Authors: Alice Weatherston
Increased levels of inflammation have previously been identified in approximately one third of individuals diagnosed with depression. A recent study published in Molecular Psychiatry has explored this association more fully and suggests that persistent inflammation has a direct impact on areas of the brain associated with long-term and often difficult to treat symptoms of depression, such as anhedonia.
The study, which was carried out by a team of researchers based at Emory University School of Medicine (GA, USA) and Winship Cancer Institute (GA, USA), collected MRI data from 48 patients with a depression diagnosis, in order to analyze functional connectivity. During the brain imaging section of the study, participants did not consume antidepressants, anti-inflammatory drugs or other medications for at least four weeks and levels of the inflammatory marker, C-reactive protein (CRP) were collected and recorded on each visit to ensure they were stable.
Results linked high levels of the CRP with a ‘failure to communicate’ between brain regions important for both motivation and reward. Specifically, patients exhibiting high CRP had reduced connectivity between the ventromedial prefrontal cortex and the ventral striatum. Those with low CRP had robust connectivity.
“We were interested in these regions of the brain because of their known importance for response to reward,” explained Jennifer Felger (Emory University School of Medicine and Winship Cancer Institute), lead author of the study. “In addition, we had seen reduced activation of these areas in people receiving immunostimulatory treatments for hepatitis C virus or cancer, which suggested that they may be sensitive to inflammation.”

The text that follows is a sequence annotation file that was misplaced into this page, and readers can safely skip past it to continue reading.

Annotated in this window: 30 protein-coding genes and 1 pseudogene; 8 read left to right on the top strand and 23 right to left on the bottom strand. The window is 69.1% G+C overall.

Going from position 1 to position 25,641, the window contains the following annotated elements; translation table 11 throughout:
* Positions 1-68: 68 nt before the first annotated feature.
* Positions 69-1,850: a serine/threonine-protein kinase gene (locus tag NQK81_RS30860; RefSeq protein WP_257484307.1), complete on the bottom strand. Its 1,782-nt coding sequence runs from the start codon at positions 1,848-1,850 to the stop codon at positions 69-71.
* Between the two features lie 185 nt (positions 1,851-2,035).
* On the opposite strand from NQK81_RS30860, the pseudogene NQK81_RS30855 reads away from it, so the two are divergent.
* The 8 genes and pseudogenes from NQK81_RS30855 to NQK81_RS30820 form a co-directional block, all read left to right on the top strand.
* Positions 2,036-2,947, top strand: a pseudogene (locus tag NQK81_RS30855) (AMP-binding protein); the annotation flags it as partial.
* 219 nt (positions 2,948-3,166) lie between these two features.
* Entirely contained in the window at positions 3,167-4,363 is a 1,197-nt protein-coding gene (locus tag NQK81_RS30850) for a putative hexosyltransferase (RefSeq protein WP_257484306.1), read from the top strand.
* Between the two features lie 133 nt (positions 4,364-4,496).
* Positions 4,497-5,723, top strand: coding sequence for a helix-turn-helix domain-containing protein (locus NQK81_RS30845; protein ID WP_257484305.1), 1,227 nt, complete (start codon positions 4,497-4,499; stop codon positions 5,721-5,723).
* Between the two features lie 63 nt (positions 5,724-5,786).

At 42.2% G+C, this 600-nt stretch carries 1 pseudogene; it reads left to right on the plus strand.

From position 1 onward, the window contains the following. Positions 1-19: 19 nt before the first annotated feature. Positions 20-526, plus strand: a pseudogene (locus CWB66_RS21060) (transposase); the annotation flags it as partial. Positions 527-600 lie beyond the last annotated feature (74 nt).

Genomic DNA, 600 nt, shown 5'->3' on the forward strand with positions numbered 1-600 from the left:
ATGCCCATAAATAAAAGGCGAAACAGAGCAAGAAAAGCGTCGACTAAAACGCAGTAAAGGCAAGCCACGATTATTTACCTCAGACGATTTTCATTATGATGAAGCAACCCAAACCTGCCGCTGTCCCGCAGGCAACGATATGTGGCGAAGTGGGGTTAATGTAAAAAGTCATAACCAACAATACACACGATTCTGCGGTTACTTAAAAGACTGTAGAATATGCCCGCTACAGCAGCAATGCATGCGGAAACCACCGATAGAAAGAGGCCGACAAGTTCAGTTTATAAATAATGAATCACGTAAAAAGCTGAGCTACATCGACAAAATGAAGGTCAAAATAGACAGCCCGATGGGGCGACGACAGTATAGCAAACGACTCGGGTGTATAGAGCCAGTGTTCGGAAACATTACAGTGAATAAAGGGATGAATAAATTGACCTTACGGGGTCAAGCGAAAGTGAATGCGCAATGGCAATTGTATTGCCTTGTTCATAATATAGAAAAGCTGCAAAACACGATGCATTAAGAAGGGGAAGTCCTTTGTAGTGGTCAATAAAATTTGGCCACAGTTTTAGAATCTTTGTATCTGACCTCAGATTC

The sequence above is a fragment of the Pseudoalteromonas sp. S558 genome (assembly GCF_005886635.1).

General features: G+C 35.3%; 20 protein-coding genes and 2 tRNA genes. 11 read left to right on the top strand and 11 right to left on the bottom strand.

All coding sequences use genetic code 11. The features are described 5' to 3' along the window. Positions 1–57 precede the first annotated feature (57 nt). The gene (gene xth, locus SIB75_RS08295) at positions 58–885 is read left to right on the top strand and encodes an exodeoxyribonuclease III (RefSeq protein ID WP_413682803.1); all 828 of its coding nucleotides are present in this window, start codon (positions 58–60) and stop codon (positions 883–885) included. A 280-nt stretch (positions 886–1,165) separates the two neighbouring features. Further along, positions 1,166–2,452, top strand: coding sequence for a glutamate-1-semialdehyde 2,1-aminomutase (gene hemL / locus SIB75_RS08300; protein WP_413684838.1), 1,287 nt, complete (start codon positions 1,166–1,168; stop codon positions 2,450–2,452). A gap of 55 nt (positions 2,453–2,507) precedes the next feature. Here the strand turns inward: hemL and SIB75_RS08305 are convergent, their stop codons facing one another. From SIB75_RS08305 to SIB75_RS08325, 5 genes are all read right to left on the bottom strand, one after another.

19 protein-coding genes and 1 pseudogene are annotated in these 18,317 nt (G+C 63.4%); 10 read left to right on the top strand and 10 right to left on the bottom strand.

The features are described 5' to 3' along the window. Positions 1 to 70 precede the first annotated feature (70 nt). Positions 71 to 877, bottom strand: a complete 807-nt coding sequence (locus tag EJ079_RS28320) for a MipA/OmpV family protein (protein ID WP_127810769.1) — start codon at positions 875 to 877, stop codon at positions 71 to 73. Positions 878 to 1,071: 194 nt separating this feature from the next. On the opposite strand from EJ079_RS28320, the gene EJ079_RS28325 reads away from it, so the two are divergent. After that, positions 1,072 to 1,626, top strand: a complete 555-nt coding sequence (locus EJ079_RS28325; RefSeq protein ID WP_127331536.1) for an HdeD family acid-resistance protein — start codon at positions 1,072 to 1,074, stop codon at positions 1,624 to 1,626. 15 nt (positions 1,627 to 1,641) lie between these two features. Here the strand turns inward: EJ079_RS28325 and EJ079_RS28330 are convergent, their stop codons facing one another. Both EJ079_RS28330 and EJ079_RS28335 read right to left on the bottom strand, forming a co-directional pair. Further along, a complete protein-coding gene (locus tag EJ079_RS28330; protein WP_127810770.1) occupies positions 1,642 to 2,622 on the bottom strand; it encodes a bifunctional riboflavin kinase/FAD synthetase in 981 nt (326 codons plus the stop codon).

In addition to these findings, high levels of CRP were correlated with reports of anhedonia, a symptom of depression some patients continue to experience even after beginning treatment with antidepressants.
Importantly, the results of the study reinforce the opinion that the high-inflammation form of depression is distinct. The team therefore now plan to investigate treatments targeted to the inflammation.
In particular, previous research in non-human primates has highlighted the Parkinson’s drug L-DOPA as a potential treatment, working through increasing levels of dopamine within the brain, a neurotransmitter often reduced as a result of inflammation. Felger and her team now hope to test whether L-DOPA can effectively increase connectivity in reward-related brain regions in individuals with high-inflammation depression.
“Some patients taking antidepressants continue to suffer from anhedonia,” Felger commented. “Our data suggest that by blocking inflammation or its effects on the brain, we may be able to reverse anhedonia and help depressed individuals who fail to respond to antidepressants.”
Source: Emory University press release